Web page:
You might remember that, when Kiwisaver came in, businesses were deducting their contributions from workers’ wages but Labour made that illegal. Then, National made it legal again. Under this new policy, Labour would leave it legal. The policy says:
“The impact of the 0.5 per cent annual increase on wage negotiations will be a matter for discussion between unions and employers.”
So, Labour is implicitly saying that employers will be able to offset their rising contributions against wage increases . So, workers would end up 4% worse off cash in hand, although with much bigger Kiwisaver nesteggs, as a result. It is going to end up being an employee contribution, not an employer contribution in many cases.
That’s no big deal if you’re getting the 4% average nominal wage growth that Treasury reckons is the norm but when was the last time you saw that kind of a rise? If you’re stuck going backwards in real terms in your wages anyway, then having another half a percent a year ratcheted off will be nasty. Especially for low wage workers who already worry that 2% is too much, being handed a pay cut by their employer will be another burden.
This is closely based on what happened when Aussie introduced their compulsory scheme. Unions agreed to forgo some wage rises in return for the employers’ 9% contributions. But, at the time, the Aussies had strong wage growth and that was driving high inflation. We don’t have strong wage growth.
Another reason to join your union, actually. Union workers have been getting pay hikes while nearly everyone else has been stagnating. And unions will fight hard to make sure that the employer absorbs the higher employer contributions, rather than passing them on.
Farrar is trumpeting this as Labour’s policy to cut wages. What a joke. He was just last week crying about Labour’s work and wages policy to increase wages. Nobody will buy his crocodile tears now.
But the possibility, well likelihood, that the higher employer contributions will end up as a compulsory tax hike on workers’ wages when workers are already struggling is a serious concern.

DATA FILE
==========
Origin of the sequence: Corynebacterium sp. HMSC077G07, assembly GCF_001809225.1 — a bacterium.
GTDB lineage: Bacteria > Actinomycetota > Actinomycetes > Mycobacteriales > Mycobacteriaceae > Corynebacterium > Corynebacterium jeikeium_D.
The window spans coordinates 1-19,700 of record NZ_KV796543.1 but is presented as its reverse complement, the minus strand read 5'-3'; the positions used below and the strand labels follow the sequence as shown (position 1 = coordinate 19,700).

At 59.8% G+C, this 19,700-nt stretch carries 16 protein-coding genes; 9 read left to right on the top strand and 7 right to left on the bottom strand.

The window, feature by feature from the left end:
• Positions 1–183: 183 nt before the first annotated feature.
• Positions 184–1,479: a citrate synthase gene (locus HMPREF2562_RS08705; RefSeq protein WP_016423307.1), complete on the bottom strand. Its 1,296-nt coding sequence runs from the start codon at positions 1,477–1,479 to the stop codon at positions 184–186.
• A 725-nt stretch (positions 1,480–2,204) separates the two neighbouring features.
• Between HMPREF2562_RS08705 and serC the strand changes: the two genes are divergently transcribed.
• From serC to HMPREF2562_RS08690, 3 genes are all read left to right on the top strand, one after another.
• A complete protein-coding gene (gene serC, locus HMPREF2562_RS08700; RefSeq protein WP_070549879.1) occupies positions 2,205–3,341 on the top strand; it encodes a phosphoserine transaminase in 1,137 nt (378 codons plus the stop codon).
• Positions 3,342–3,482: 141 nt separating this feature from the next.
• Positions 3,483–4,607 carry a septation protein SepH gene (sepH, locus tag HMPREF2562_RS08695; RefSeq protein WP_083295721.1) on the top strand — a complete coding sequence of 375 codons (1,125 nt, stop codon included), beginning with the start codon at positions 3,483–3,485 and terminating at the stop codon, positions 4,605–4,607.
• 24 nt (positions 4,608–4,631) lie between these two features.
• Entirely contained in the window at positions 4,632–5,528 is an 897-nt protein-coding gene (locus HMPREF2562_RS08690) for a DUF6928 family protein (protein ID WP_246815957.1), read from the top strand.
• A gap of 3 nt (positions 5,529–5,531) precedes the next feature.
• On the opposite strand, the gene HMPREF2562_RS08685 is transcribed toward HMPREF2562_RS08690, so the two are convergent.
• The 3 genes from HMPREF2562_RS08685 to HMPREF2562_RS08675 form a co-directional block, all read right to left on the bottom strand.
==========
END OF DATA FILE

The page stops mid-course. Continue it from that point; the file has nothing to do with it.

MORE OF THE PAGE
To be fair, Labour’s other policies will offset this somewhat, if not in full. The first $5,000 tax-free and the $15 minimum wage will make sure that lower paid workers aren’t left out of pocket (and will have much more when they retire). The work and wages policy will help raise wages, particularly for non-union workers. They’re sort of giving with one hand and taking with another (although, let’s not forget it’s your money still when it’s in Kiwisaver).
So why didn’t they make the work and wages policy their big one for the campaign launch? They practically tried to bury it.
And have they thought through the equity implications? If people are retiring with really large Kiwisaver nesteggs will the pressure come on to cut super payments? Australia’s pension is a lot lower because they all have their personal superannuation. But how much you have in your Kiwisaver depends on your income during your working life. The rich will have more to retire on. Will public, universal superannuation get edged out by private, universal but unequal superannuation?
Again, Labour could have been much more creative. Why not have an adjustable employee contribution rather than this employee contribution by stealth and use it to control inflation?
Singapore has something like that. Compulsory savings with a variable contribution level. Rather than increasing the profits to banks by hiking our mortgage rates when inflation goes up in an effort to constrain consumer demand, make us put more of our money into our savings instead (and, thereby, avoid cutting off credit to business as interest rate hikes do). It seems to work for them and it means sending fewer profits offshore.
And where’s the public Kiwisaver option run by Kiwibank with the mandate to buy strategic New Zealand assets? They could have made this much more of a tool for economic reliance and decreasing our level of foreign ownership.
So, compulsory Kiwisaver is good but, if wages don’t rise, the employer contribution will end up being a surprise sting for many workers. And another bloody good reason to join your union. (hey, Farrar, there’s a line for you ‘Labour’s stealth unionistation policy’)
So, it’s a mixed policy. They’ve tried to good things. These good things have some pretty bad side-effects and they haven’t really done enough to address them. And they haven’t been as inventive as they could have been.
Still, when the alternative is this guy ….